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Duchovny's 'House' buckles under the weight of its earnestness

Some stars earn a window of fame during which they can do whatever they want. They can make records, clothes, perfume, a new name, or trouble. If you're Jennifer Lopez, you can do them all. Most successful actors use that window to direct a movie, which, regrettably, is what David Duchovny has done.

Duchovny is a not a big movie star. He's a successful actor of television science fiction, but the film he's written and directed, ''House of D," is like the kind of sticky greeting card you'd find on CBS some Sunday nights. The appeal of Duchovny's acting is his humor and intelligence. He never seems to take himself or his material more seriously than he needs to. So it's strange -- no, it's a complete shock -- that his filmmaking debut is a work of such maudlin earnestness.

The movie is based, apparently, on his adolescence in Greenwich Village during the 1970s, and he seems to mean every minute of it, right down to the casting of Robin Williams as a mentally challenged janitor with big, dirty prosthetic teeth. Williams is absolutely sincere in the movie, and, thus, I can think of no better incentive to avoid it.

Duchovny kicks things off in present day Paris, where he plays Tom, an illustrator who wants to share something important about his past with his young, half-French son. That something requires dragging us back to 1973 where young Tommy (Anton Yelchin) bicycles around his neighborhood, getting into trouble with his best buddy Pappas (Williams).

As played by Yelchin, who's a charmingly unpolished performer, Tommy is a small-time prankster. He gets Pappas to pretend to be his dad so he can get into ''The Texas Chainsaw Massacre." He winds up getting into trouble at school (Frank Langella plays the religion ethics instructor). And he tricks his French teacher into saying ''bonheur" as if she were talking about an erection. That's as close to pure happiness as we and the movie get.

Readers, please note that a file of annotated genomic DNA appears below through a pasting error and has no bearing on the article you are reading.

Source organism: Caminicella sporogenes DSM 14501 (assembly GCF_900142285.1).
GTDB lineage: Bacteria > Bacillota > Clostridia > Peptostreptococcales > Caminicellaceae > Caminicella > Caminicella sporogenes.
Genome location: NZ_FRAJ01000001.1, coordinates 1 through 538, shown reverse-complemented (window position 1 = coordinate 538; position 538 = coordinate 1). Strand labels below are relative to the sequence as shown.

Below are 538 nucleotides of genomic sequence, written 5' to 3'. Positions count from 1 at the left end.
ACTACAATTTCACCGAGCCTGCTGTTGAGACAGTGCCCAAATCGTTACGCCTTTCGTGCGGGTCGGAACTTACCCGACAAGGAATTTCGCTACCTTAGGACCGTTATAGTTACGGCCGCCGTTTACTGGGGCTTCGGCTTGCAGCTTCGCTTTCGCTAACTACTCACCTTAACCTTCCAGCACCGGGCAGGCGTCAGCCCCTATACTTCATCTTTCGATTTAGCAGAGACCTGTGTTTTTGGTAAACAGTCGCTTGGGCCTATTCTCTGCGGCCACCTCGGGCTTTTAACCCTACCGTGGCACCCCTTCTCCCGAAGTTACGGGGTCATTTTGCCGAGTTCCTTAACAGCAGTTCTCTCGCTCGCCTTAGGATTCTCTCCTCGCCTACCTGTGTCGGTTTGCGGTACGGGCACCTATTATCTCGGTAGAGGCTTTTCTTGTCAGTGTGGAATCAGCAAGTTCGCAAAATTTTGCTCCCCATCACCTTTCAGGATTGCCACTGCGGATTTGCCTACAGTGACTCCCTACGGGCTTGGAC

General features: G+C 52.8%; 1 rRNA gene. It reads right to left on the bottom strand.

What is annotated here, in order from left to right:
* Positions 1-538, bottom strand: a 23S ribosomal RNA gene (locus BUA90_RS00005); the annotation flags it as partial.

Otherwise, ''House of D" dawdles along as the sort of 1970s-inflicted coming of age reminiscence that feels like the unprocessed ramblings of its creator. Tommy has a crush on a girl (Zelda Williams, Robin's daughter), who likes him back, and the attraction makes both his moribund, widowed Catholic mother (Tea Leoni) and Pappas a little jealous. But Duchovny doesn't dramatize any of these relationships. He leaves them all vague.

Things are especially frustrating between Tommy and his mother, who mostly sits at the dinner table, serves Brussels sprouts, and smokes. For every game of mom-versus-son basketball that's played in their apartment, there are two or three awkward silences and shouting matches that portend the inevitable Life-changing Event. But Duchovny never gets around to telling us who this woman is.

Maybe the fact that an atypically uninspired Michael Chapman has photographed the movie in a depressing perpetual dimness has got her down. Regardless, Duchovny is Leoni's husband and asking such a fierce woman to play such a lifelessly brittle soul (her second consecutive unfortunate mom after ''Spanglish"), one who also happens to be a stand-in for his own mother, seems cruel -- even while offering a ripe possible insight into that marriage.

All of Tommy's relationships with women in this movie are unfortunate, none more so than the episodes with a black lady named Lady. While he stands outside on the sidewalk, she dispenses advice way up from her cell in the movie's titular Greenwich Village detention center, in the hopes that the kid will score her some dope. She's played by Erykah Badu, which you'd never suspect because, for reasons known only to Duchovny and Chapman, she's shown in bits and pieces, obscured by a massive Afro and the drab lighting of her cell.

This woman is both maternal and sexual to Tommy. What would it have cost the movie to put the two in the same space somehow? Is Duchovny making a statement about the separated racial climate of the era? Is he using their distance to do more ''Look ma, I'm directing!" crane shots? Ultimately, he's just pleading for sympathy, piling on enough trite slices of Tommy's life until the movie starts to resemble a baloney sandwich.

Wesley Morris can be reached at

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